How can these renegades be foiled? The hacker is stopped by closing down the “holes” the s/he finds. Computer & Telecommunication Services regularly installs software patches to close down security holes and continuously monitors possible break-in points. The cracker is stopped by good password security and good password security is in your hands.
Keep your password secure.
Never tell someone else your password. Stockton University feels so strongly about this aspect of password protection that it is specifically stated in the acceptable use policy in Standard 2.
“Users may not disclose the password of an account or otherwise make the account available to others who have not been authorized to use the account. Users are responsible for all usage of their accounts and are expected to take appropriate safeguards to assure that their passwords are not known to others.”
Never write down your password. Anyone observing your login will see where it is located and can retrieve it for their use -- or misuse -- when you aren’t around. Even if they don’t observe your login, they will look for anything written down and posted in the vicinity of your workstation (e.g., the side of the monitor, bottom of the keyboard, on the keyboard tray.).
Never send your password to someone else in an electronic mail message. You cannot be sure of the security measures taken on the systems that your message passes through or the security of the system where your message is delivered.
Never use software that automates your login. This type of feature embeds your password into a configuration file or programmable keyboard key. Anyone sitting at your computer has immediate access to your password.
Use a password that you can type easily and quickly. This will thwart anyone attempting to get your password by watching over your shoulder as you type.
Change your password regularly
All of our central systems and file servers require you to change your password every ninety days. If you suspect someone might know your password, don’t wait for it to expire. Change it immediately!
Avoid password pitfalls
Don’t pick a password that can be found in the dictionary. Our central computers check your password against a system dictionary, but there are many different dictionaries available. A word that is not in our system dictionary just might be in the crackers’ dictionary. This includes foreign language dictionaries as well.
Don’t choose a password that uses personal information that someone could easily find out about you. This includes information such as:
- Your name, username, or nickname
- Names or nicknames of friends, relatives, pets, or locations that are special to you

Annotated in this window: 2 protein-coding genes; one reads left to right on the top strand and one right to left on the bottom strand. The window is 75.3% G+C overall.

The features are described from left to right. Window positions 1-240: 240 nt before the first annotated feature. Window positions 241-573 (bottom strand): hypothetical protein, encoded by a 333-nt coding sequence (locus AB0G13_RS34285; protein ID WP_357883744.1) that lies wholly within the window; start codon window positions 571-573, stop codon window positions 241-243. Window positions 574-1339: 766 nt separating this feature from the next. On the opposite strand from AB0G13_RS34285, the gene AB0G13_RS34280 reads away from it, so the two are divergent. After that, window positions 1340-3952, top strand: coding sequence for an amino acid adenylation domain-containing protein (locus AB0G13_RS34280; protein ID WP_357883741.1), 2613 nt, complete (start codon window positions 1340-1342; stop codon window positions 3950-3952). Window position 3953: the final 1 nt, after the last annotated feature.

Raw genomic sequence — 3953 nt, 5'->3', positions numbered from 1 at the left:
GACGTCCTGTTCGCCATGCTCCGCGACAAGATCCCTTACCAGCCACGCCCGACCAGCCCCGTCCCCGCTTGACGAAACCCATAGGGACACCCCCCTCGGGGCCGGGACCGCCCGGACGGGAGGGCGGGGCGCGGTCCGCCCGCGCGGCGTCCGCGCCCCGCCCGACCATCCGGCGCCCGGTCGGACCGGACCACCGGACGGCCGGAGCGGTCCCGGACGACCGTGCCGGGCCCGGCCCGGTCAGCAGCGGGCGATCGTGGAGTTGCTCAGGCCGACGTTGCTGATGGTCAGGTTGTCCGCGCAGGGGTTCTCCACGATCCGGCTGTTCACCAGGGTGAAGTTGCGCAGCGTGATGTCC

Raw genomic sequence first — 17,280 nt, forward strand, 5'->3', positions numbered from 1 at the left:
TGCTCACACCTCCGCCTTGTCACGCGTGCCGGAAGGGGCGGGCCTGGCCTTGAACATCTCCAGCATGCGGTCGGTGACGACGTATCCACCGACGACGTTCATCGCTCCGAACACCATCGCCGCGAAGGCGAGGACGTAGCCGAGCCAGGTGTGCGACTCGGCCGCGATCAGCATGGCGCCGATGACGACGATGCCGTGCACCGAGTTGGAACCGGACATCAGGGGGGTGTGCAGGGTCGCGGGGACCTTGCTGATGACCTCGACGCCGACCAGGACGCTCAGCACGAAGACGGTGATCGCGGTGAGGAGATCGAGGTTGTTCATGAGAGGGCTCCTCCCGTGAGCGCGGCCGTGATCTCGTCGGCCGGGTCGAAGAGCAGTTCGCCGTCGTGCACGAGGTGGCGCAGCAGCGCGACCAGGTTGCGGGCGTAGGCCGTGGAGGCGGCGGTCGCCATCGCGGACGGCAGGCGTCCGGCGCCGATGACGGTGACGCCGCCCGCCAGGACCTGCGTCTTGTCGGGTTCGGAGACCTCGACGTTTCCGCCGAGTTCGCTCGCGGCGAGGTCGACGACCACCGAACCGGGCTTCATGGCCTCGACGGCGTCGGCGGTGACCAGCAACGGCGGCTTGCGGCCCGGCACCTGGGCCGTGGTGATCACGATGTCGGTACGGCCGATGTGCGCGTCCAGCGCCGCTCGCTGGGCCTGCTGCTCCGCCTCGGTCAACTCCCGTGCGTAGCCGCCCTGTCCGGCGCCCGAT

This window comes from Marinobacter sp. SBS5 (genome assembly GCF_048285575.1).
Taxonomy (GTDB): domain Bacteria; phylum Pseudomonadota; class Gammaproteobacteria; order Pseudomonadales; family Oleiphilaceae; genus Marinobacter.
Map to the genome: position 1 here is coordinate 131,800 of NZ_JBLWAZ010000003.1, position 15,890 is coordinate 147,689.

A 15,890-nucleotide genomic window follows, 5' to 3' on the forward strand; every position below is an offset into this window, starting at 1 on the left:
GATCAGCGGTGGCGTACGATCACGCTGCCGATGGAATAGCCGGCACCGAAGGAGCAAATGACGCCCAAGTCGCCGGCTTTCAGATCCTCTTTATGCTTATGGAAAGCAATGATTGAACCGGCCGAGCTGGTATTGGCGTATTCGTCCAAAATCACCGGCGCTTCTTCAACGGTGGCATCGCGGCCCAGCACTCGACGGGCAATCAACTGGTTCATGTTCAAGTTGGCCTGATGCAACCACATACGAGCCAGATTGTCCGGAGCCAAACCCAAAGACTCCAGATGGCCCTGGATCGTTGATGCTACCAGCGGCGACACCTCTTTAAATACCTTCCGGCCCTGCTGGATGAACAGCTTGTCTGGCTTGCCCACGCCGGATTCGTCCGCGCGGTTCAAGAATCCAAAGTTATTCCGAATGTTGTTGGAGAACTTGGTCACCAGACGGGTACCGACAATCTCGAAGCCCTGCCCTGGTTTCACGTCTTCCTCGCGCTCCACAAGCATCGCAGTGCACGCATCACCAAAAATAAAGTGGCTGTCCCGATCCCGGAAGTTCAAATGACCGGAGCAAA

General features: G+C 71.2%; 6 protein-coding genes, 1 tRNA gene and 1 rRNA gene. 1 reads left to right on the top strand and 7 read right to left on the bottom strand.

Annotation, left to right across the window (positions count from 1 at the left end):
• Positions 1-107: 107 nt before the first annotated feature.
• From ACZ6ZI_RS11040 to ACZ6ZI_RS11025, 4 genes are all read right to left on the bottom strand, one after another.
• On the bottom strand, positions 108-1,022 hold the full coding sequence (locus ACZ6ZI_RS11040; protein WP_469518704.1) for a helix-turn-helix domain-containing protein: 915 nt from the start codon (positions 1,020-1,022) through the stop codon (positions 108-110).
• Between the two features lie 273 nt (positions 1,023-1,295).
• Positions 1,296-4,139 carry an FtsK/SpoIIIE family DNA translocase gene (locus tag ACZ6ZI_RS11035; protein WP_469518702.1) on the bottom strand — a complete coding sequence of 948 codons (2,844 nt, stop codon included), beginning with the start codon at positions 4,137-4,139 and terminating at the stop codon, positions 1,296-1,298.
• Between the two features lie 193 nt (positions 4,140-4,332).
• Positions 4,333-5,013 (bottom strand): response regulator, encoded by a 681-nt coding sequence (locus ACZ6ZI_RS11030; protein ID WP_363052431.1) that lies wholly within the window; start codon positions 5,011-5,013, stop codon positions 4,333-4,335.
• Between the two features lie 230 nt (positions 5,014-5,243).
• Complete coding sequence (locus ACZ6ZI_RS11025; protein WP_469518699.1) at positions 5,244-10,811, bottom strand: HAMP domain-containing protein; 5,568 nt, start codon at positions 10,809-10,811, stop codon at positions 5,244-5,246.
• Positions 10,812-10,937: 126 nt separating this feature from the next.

- Numerical data about you such as birth date, social security number, license plate number, phone number, address, or zip code
- Technical terms or names of prominent individuals in your field of expertise
- Variations of any of these (e.g., your nickname spelled backwards)
Don’t choose a password that others might also choose. You should avoid:
- Names of famous people such as sports figures, literary characters, mythological figures, biblical figures, actors, or political figures
- Names of computer systems or software products
- Any commercial brand names
- Names of cartoon characters or science fiction characters (especially Star Trek and Tolkein)
Remember, the cracker wants to get into your account with as little trouble as possible. In addition to using dictionaries and password cracking programs, crackers also share lists of common passwords. The words below were extracted from a commonly used password list published on a cracker bulletin board. None of these types of words are likely to be in a dictionary, but a cracker will try them.
In addition to the types of words already mentioned, there are also non-words that should be avoided. Don’t use strings of all the same character, for example XXXXXXXX. Don’t use numeric patterns such as 246810. Don’t use keyboard patterns such as QWERTY or YTREWQ.
Choose a good password
What is a good password? A good password is one that is easy to remember but hard to guess. There are several methods you can use.
You can use real words as long as you use them wisely. One method is to concatenate two unrelated words. Example are LAMPFISH or BOATAPPLE. Another method takes this idea a step further. Use two common words, but separate them by a non-alphanumeric character. Examples are SPIDER_STAR or SILVER$BOOK. A third method is to intentionally misspell a word or words. For example, the word TEACHER could become TEECHUR.
You can create a pseudo-word by alternating consonants with one or two vowels. These words are pronounceable and easy to remember, but hard to guess. Examples are BOUGAMIT or EXOJUK
Finally, you can create a password like you might create a mnemonic device. Take a phrase that you can easily remember and use the first character of each word. If possible, include numbers and non-alphanumeric characters. For example, the phrase “Four score and seven years ago” could translate into the password 4SA7YA.